One thing about Parachute style sea anchors, is that the shock loading that they can generate is exceptionally high, and most boats do not have sufficient hardware to take such loads for an extended period of time.

Also, parachute-type anchors, if deployed with too much or too little scope, will often be collapsed by the wave action, and may not re-deploy properly.

A JSD generates far lower shock loads, as the cones are gradually brought into use as the forces on the drogue line increase and the light straightens out. A parachute type anchor fills all at once.... with a correspondingly large shock load transmitted to the boat.

Finally, the components of a Jordan Series Drogue are generally subjected to far lower stresses individually, than are the components of the parachute-type sea anchors and drogues. This greatly reduces the chance of the components failing. The redundancy of the Jordan Series Drogue's design also makes any individual cone far less significant in what portion of the drogue's capabilities it contributes... with a parachute type anchor... everything is concentrated in the one parachute—effectively all your eggs are in a single basket.

Also, many storms do not necessarily move in the same direction as the winds they contain.... this is particularly true of storms that can last for days. Generally, only short duration storms, like summer thunder squall lines will move in the same direction as the winds that generate them. In most short duration storms, other tactics are usually sufficient to weather them.

Look at all the really major storms, like that of the 1979 Fastnet race or the 1998 Sydney-Hobart race... both were essentially revolving storms, similar in nature to a cyclonic or TRS type storm, in fact, if not in origin. Most multi-day survival situations will involve a storm that has a cyclonic or revolving component to it.

Often, moving in the direction of the wind is better than just sitting there, since the kinetic energy dispersed against your boat is far lower. For instance, if the waves are moving at 15 knots... and you aren't moving you've got significantly more energy than if you are running at 3 knots with them. Given the same size wave striking the boat, you would have 225 units of force vs. 144 units of force... or only 64% of the energy being spent against your boat.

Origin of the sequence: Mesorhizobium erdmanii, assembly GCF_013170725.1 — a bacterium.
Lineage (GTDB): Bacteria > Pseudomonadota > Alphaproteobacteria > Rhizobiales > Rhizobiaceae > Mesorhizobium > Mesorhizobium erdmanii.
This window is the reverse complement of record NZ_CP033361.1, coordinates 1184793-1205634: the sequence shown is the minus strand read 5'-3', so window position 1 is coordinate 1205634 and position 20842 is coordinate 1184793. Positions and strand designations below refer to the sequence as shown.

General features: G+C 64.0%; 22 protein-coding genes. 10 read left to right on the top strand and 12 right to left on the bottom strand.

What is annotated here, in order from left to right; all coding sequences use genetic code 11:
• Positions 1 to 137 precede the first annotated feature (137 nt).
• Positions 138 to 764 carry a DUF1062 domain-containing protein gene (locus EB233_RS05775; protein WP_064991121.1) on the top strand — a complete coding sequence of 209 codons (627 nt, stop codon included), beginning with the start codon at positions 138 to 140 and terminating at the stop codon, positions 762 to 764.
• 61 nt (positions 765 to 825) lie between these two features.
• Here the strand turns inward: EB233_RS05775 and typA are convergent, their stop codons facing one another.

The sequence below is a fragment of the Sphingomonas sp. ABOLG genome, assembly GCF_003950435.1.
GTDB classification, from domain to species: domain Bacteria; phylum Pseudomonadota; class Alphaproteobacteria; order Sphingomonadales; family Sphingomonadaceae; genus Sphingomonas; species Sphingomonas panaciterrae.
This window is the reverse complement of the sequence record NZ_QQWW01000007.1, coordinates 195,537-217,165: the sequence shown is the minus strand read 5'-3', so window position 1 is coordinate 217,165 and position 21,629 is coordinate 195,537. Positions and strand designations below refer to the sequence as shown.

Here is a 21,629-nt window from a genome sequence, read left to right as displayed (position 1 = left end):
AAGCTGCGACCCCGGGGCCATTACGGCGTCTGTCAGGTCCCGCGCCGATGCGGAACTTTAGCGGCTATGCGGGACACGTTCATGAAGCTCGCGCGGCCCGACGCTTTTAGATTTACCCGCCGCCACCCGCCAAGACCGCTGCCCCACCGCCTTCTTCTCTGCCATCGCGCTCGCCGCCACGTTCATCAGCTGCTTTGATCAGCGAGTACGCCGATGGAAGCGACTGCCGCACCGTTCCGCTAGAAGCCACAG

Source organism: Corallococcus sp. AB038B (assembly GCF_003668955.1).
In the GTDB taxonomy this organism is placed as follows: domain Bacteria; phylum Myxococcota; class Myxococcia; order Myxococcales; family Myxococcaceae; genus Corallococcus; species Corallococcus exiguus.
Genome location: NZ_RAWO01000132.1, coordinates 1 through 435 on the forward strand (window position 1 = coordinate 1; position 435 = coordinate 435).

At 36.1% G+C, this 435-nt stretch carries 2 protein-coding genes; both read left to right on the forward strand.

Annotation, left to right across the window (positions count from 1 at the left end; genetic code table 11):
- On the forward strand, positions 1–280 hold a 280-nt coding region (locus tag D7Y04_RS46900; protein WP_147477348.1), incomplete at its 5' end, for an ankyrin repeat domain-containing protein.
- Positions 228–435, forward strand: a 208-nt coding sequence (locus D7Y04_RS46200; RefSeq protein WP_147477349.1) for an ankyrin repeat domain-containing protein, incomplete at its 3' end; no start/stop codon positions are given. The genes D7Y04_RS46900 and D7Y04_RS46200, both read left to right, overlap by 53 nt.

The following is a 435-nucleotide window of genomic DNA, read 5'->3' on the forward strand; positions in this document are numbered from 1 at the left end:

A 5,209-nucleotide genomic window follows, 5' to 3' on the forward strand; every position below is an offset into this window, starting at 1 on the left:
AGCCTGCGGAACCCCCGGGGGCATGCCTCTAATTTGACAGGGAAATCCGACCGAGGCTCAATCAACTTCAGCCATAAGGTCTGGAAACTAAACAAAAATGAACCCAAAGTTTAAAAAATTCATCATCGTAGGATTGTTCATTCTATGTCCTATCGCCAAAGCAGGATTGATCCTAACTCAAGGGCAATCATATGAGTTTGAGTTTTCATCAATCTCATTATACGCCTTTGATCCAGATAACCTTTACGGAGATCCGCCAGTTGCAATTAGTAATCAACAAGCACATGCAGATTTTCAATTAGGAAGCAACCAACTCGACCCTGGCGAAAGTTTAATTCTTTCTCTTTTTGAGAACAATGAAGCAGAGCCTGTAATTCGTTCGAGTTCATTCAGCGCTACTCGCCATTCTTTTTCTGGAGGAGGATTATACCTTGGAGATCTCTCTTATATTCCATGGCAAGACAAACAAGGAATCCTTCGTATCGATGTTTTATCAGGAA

CosmosMariner 05-20-2007 11:11 PM

I was talking about a deep water open ocean situation. As SD said about the shallow water scenerio, if you are on a lee shore in a storm you've done something incredably stupid. It's the scenerio always thrown out there like the Star Trek 'Kobiashi-Maru' test - the battle scenerio that could not possibly be won anyway. A legitimate question though. No technique is a silver bullet for every situation. It depends. Commander on station has to decide what will work, this time. Which lee shore? What sea state and how fast winds? What boat LWL vs beam? What distance to lee shore? How many crew? Crew condition? Engine? Water depth? Storm coming in or going away how long before it will pass? An example:

My son was on his way to Bahamas Nov. '05 in his Watkins 27 and got caught off Cape Fear, NC 25 miles out in 60mph onshore winds winds in 50' water depth. A Watkins is a strong boat but slow as snot into the wind. I own a 25' Watkins by the way. First I told him not to go 'outside' the ICW into the North Atlantic in Winter in his boat until Savannah. So He did something incredibly stupid and he said he learned alot of lessons in one night that he was putting into action immediately. Now he KNOWS why they call it Cape FEAR! Running was not an option, not enough room. Lying to a sea anchor was not an option drift would have had his butt on shore by morning. Sailing and/or motoring was nearly impossible due to shallow water creating 10' seas. It was 5pm, getting dark and the crew were exhausted. He was 25 years old at the time 6' tall 200lbs and in incredibly good physical condition. He had been sailing since he was 3 years old. His crew was his former college room mate who got his degree in Outdoor Leadership, was an associate EMT and was also in incredibly good physical condition. His choice? The only one left - 0ne 22lb Danforth HT, 100' 5/16 proof coil chain and 300ft 1/2 nylon twist rode. They set the anchor, marked their position on the GPS and hunkered down for a sleepless and very uncomfortable night. Next morning the winds calmed and the sea state improved. He checked the GPS and they hadn't moved an inch. They motorsailed to Winya Bay, into the ICW anchored and got some sleep, there are no Athiests in a foxhole or a cockpit in a storm. They were lucky but used what they had to handle a bad situation.